I have a pair of expensive in-ear monitors (earbuds). Each side utilizes six balanced-armature drivers and a passive crossover.
The right side is quieter than the left side. The headphone wires are detachable, so measuring across the mini coaxial port where the headphones connect to the cable, the right side's internal resistance is 15.60 ohms while the left side is 15.16 ohms. This imbalance in impedance might explain the imbalance in volume between each side. In Windows and Android software I can choose to increase the volume of the quieter right side. I have to increase the software's volume slider by 6dB in order for both sides to feel balanced.
Normal headphones have matching impedance on both sides. Something inside the right side is causing an increase in impedance and all the solder joints still seem solid, so I think the issue may be something internal to one of the six drivers. The 6dB difference is simply what the audio-control software in Windows and Android say I need. It is not actually the difference measured at the audio ports of the headphones.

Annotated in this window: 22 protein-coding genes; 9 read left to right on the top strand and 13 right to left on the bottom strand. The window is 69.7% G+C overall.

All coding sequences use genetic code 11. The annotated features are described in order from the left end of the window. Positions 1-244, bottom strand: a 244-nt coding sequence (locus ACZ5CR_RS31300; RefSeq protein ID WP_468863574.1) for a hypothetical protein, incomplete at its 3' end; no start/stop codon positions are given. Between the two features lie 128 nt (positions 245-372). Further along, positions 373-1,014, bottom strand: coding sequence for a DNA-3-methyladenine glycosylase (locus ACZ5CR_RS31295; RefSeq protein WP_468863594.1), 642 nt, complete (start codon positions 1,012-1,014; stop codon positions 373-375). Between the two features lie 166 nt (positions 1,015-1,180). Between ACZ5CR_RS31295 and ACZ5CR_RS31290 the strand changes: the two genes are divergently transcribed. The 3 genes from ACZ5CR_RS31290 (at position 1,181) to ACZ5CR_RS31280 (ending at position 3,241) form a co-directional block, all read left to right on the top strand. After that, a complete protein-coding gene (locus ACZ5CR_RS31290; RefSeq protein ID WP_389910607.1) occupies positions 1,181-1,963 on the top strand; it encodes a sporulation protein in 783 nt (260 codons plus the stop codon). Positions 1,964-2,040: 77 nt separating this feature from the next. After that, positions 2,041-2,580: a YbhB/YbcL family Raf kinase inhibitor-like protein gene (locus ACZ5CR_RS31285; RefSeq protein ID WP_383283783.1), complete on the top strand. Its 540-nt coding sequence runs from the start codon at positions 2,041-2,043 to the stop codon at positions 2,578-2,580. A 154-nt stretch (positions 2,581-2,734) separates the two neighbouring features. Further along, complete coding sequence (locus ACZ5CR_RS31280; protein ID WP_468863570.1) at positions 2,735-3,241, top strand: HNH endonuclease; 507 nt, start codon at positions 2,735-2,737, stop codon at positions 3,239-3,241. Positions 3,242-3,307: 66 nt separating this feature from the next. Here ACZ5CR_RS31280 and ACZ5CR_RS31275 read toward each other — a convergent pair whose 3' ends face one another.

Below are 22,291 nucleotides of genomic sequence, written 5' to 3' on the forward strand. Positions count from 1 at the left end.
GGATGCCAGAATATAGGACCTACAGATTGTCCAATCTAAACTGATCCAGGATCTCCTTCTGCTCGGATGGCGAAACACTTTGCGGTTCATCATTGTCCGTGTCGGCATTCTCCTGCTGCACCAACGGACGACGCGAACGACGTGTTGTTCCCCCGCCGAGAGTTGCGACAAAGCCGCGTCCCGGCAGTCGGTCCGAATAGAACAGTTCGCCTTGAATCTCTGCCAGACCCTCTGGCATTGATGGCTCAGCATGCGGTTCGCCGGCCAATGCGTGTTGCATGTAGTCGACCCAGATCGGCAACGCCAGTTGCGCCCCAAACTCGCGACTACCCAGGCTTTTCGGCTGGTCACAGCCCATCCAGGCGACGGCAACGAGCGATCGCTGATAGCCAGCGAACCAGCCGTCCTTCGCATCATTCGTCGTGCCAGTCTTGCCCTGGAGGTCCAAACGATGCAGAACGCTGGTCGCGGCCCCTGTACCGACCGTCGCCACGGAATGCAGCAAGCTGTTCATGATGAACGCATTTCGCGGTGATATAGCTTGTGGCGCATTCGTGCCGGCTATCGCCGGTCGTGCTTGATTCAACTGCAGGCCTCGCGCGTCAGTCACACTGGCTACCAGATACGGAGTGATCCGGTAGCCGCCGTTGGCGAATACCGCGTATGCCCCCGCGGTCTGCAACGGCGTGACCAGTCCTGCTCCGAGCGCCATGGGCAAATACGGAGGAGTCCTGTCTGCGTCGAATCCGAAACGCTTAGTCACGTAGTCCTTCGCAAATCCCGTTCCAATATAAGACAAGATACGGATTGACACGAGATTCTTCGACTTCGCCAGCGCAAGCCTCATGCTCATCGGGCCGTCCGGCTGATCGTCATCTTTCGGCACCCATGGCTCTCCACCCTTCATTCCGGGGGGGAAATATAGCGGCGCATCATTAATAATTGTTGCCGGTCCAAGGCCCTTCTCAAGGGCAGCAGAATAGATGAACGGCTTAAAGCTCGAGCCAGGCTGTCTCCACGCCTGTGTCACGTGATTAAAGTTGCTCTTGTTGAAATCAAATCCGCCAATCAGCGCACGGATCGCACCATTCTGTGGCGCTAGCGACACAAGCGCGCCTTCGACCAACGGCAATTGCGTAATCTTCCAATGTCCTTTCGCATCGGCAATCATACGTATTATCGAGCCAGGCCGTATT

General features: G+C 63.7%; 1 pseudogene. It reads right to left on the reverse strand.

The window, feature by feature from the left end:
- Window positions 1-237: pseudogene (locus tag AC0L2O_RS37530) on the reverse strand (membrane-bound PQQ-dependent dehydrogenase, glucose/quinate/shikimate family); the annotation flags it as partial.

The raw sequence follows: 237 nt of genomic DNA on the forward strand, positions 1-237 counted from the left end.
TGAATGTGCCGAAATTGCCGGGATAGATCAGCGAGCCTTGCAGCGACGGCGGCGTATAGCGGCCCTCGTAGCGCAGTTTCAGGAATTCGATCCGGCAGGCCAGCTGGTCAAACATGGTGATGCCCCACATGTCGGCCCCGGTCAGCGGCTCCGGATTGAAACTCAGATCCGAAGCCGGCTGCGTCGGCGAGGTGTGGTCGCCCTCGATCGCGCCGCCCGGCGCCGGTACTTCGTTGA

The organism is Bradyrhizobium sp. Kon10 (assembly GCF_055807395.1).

You can see photos here:
Would I be able to take a headphone cable and on the left side solder a 0.45 ohm resistor inline to balance out the impedance of both sides, and thus fix the volume balance issue?
Would adding a resistor affect the quality of the analog signal reaching the drivers? Would it change the phase or timing of the signal, causing weird imbalances in the music coming out of the headphones?